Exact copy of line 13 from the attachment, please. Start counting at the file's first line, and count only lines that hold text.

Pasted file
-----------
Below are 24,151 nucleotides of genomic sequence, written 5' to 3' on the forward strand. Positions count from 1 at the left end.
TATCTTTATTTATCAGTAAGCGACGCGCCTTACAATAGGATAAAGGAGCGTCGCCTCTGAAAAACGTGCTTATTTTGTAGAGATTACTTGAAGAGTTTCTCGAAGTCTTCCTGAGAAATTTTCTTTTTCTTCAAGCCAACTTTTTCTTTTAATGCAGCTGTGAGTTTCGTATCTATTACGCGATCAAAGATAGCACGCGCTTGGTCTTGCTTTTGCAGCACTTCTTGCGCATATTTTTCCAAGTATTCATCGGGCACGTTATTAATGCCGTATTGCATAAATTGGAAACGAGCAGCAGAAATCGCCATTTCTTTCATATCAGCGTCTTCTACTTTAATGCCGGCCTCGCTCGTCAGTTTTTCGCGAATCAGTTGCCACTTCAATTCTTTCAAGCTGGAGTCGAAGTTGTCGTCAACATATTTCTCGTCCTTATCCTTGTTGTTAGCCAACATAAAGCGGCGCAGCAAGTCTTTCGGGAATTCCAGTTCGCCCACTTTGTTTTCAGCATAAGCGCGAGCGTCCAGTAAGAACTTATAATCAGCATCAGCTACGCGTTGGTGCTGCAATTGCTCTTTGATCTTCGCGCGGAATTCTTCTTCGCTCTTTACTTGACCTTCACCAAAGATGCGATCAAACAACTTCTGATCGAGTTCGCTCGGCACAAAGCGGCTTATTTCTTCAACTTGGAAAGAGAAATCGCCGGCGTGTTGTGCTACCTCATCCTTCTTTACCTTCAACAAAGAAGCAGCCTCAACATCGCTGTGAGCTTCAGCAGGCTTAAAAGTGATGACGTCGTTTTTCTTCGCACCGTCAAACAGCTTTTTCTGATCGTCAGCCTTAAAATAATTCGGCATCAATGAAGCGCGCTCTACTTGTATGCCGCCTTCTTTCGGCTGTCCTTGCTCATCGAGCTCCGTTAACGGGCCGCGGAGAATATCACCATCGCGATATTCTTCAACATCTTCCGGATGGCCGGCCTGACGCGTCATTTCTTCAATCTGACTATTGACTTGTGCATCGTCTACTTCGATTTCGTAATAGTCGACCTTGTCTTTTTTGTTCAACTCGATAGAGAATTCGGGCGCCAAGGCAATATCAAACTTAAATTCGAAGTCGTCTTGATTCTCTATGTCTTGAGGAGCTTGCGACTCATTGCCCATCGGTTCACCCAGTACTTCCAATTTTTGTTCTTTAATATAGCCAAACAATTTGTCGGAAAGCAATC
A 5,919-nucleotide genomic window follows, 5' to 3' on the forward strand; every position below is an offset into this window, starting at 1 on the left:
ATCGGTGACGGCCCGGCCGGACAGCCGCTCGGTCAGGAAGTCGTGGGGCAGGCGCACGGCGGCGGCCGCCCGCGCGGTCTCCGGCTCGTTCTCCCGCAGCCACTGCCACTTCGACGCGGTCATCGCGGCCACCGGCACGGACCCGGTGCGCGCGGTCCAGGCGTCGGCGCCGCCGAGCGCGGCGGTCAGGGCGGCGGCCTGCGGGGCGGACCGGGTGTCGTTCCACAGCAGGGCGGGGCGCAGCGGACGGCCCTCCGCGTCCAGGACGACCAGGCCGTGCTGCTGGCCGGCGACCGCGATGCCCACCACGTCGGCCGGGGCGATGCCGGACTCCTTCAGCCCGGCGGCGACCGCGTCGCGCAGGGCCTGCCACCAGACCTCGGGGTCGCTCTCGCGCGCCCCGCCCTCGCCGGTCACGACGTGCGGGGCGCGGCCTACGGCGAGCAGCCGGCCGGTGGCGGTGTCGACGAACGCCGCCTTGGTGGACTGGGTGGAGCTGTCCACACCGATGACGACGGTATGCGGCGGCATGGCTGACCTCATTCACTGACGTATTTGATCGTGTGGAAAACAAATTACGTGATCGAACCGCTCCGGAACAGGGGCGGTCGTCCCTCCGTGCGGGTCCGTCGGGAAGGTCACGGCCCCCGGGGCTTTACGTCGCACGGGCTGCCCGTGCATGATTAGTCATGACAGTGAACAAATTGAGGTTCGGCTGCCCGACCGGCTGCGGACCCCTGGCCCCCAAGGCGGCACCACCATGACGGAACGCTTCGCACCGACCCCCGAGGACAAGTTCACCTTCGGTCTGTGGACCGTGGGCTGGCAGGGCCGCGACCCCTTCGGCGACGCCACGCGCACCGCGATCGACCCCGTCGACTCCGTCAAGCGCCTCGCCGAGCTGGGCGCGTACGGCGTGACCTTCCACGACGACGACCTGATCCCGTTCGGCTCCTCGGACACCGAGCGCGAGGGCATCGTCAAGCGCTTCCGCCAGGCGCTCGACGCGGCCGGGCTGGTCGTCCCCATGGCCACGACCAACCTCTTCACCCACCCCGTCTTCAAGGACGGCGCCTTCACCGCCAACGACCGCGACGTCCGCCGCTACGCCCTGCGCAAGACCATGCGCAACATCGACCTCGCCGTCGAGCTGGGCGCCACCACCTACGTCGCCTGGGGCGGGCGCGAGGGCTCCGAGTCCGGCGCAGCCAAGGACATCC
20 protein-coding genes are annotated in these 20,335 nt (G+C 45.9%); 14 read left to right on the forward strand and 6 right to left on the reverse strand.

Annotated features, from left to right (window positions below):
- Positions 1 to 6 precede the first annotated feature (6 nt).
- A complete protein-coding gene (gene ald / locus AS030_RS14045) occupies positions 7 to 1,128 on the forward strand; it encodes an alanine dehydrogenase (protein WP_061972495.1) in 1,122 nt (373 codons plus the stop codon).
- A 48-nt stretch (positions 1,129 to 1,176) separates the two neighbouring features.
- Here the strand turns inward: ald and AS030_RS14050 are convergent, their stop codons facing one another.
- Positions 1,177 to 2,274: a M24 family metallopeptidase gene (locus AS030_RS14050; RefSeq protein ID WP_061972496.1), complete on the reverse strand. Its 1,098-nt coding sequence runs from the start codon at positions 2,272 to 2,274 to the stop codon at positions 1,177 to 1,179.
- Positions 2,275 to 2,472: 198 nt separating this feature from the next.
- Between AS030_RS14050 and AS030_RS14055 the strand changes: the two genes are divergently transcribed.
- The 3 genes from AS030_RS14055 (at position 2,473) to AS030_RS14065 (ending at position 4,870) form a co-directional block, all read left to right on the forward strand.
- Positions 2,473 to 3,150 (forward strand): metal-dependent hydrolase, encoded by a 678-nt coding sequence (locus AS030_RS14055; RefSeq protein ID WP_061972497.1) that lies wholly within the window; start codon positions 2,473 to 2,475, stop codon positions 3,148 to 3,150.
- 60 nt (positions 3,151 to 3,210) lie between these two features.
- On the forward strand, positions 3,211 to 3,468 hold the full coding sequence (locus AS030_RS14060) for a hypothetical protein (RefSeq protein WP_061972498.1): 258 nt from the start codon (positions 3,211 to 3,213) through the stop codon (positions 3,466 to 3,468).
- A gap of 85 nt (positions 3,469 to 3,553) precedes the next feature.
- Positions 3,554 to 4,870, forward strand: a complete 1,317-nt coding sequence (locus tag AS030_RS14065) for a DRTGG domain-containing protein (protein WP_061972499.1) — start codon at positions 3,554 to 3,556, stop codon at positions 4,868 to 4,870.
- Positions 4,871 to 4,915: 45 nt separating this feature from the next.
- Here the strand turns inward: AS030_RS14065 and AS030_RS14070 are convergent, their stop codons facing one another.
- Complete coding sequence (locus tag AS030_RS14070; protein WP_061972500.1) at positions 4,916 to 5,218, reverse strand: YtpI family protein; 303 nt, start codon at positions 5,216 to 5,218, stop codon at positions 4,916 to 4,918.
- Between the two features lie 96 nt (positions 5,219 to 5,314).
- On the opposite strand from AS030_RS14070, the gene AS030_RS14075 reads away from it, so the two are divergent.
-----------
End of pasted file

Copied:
- Between AS030_RS14050 and AS030_RS14055 the strand changes: the two genes are divergently transcribed.